Perfect pastures as new grass starts to grow

It has been a wet and warm winter but hopefully your pasture will emerge from winter-use over the next month with minimal damage. 

With March approaching, longer hours of daylight and an increase in soil temperature will encourage spring grass growth. However, while the pasture has survived through the worst that winter can offer, it is important to continue to protect pasture from any further damage, particularly as March and April can bring snow, frost and heavy rain. A combination of these factors can lead to poached land, this not only looks unsightly but it can damage the soil structure and lead to stock health problems such as mud fever.

Here are some handy hints for pasture protection.

  1. Grass should be kept at a minimum length of 2cm (1in) to provide a protective coverage for the ground and help prevent soil compaction, poaching and damage to grass roots. 
  2. Resting and rotating pasture by adapting grazing times and stocking levels as necessary will help prevent serious damage.
  3. Carry out a soil analysis - this will determine the acidity (pH) and soil nutrient levels, allowing for advance planning in the event of a fertiliser application being necessary in spring. The ideal pH for horse pasture is 6.5. Acidic soil (with a low pH) may result in weak, patchy grass growth. Alkaline soil (with a high pH) can result in some elements in the soil becoming unavailable, resulting in grass suffering a deficiency. If a soil test reveals that soil is acidic, an application of lime will help to restore the correct pH. Three other major elements are necessary in balanced proportion for the soil to support optimum grass growth: nitrogen, phosphate and potash. Nitrogen encourages stem and leaf growth whilst phosphate and potash are responsible for root growth and grass health. If these elements are not in balance, it may be necessary to apply fertiliser.

Good fertilising practice

It is important to assess the soil before you apply fertiliser. Overuse of fertiliser leads to a loss of native grasses and plants, which provide important support for wildlife. The growth of dominant grasses - at the expense of native species - leads to a loss of biodiversity.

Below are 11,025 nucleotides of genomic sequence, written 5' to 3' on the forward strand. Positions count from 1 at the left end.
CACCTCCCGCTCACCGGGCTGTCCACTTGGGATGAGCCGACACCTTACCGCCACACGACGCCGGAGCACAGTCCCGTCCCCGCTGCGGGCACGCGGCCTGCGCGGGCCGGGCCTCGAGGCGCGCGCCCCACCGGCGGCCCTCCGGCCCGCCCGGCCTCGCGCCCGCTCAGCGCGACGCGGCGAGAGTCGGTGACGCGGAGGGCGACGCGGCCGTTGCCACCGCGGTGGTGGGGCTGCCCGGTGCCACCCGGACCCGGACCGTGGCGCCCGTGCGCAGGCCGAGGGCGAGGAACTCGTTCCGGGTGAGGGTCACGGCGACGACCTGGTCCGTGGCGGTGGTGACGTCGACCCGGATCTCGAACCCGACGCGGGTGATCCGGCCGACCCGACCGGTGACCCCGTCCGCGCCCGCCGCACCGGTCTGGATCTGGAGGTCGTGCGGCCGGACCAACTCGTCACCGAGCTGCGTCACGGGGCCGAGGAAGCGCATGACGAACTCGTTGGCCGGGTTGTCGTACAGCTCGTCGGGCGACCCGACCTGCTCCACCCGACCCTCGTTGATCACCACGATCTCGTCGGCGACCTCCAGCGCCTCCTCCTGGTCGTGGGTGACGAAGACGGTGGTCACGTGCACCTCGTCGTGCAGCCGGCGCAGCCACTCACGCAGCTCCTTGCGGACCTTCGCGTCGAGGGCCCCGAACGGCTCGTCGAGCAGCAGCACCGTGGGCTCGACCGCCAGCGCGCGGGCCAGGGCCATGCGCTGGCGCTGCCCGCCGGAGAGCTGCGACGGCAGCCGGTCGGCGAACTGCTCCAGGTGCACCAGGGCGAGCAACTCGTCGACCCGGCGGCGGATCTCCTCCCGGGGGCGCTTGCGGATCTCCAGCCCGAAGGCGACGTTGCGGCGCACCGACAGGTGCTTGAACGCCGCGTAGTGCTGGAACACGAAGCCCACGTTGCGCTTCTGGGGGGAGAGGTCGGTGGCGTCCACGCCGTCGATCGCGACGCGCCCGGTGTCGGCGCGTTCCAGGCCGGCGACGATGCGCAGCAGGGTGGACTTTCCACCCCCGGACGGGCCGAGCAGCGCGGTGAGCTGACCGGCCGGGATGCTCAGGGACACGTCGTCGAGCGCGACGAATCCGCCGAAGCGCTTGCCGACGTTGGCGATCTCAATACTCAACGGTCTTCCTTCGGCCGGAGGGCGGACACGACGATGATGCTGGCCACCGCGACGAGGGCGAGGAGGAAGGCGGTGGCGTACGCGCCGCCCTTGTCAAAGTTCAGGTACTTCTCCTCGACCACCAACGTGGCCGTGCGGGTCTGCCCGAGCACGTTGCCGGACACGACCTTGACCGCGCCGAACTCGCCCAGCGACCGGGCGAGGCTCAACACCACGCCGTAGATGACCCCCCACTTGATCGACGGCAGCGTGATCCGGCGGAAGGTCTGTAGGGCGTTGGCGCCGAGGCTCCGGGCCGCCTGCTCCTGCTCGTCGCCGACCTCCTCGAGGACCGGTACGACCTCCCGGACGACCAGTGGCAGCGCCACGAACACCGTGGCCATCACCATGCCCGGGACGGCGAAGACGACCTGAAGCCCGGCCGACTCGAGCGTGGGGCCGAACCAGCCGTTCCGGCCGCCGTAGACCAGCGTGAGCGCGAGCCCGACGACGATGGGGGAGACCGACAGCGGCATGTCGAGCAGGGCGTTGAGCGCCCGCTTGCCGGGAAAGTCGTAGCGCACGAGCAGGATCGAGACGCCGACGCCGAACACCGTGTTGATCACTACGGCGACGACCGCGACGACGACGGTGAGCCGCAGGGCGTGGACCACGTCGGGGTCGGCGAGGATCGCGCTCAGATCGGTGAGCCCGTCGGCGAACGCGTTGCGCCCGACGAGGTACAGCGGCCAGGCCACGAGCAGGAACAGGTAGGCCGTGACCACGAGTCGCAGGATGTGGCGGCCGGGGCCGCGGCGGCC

It is worth thinking about organic compound fertilisers (e.g. farmyard manure) as they contain a variety of nutrients which are released slowly into the soil over a long time period, resulting in steady grass growth. In addition, the organic matter improves soil condition.

In-organic fertilisers (either straights or compound) are released rapidly into the soil. This can lead to rich lush grazing that is unsuitable for horses and ponies as it can cause growth disorders, digestive problems and laminitis. 

Semi-organic fertilisers combine the positive benefits of in-organic fertilisers by allowing accurate rates of nitrogen, phosphate and potash to be applied in accordance with soil analysis results, but with the advantage of being released slowly into the soil due to the organic content. The use of organic fertiliser should be favoured when possible, but when soil test results identify a particular element requirement, a semi-organic fertiliser may be used as a compromise.

Permanent grasslands and their importance

Permanent grasslands that have not been "improved" in the past (for example through reseeding, drainage work or the application of artificial fertilisers) are an important landscape feature and provide a valuable wildlife habitat. Such pastures are in decline across the UK, but through careful management livestock keepers can play a role in maintaining any existing unimproved grassland they control, and ensuring other grassland is not unnecessarily improved. Maintaining low grazing pressure and rotating grazing areas may allow permanent pastures to remain productive without the use of fertiliser.

Spring watch for too much grass growth

We might welcome spring grass growth but it is important to monitor it carefully. For horse and pony owners it is important to watch out for conditions that can cause laminitis.

This condition is known to be triggered by fructans - water-soluble carbohydrates - that are present in grass. Traditional meadow grasses are best for horses and ponies susceptible to laminitis, as they tend to contain less fructans. However, levels can still elevate quickly when grass becomes stressed, for example as a result of drought or frost. Grass stores higher levels of fructans in stems than in leaves. 

Mechanically topping grass or grazing during the growing season with sheep increases the leaf to stem ratio and therefore decreases the fructans available to grazing horses and ponies.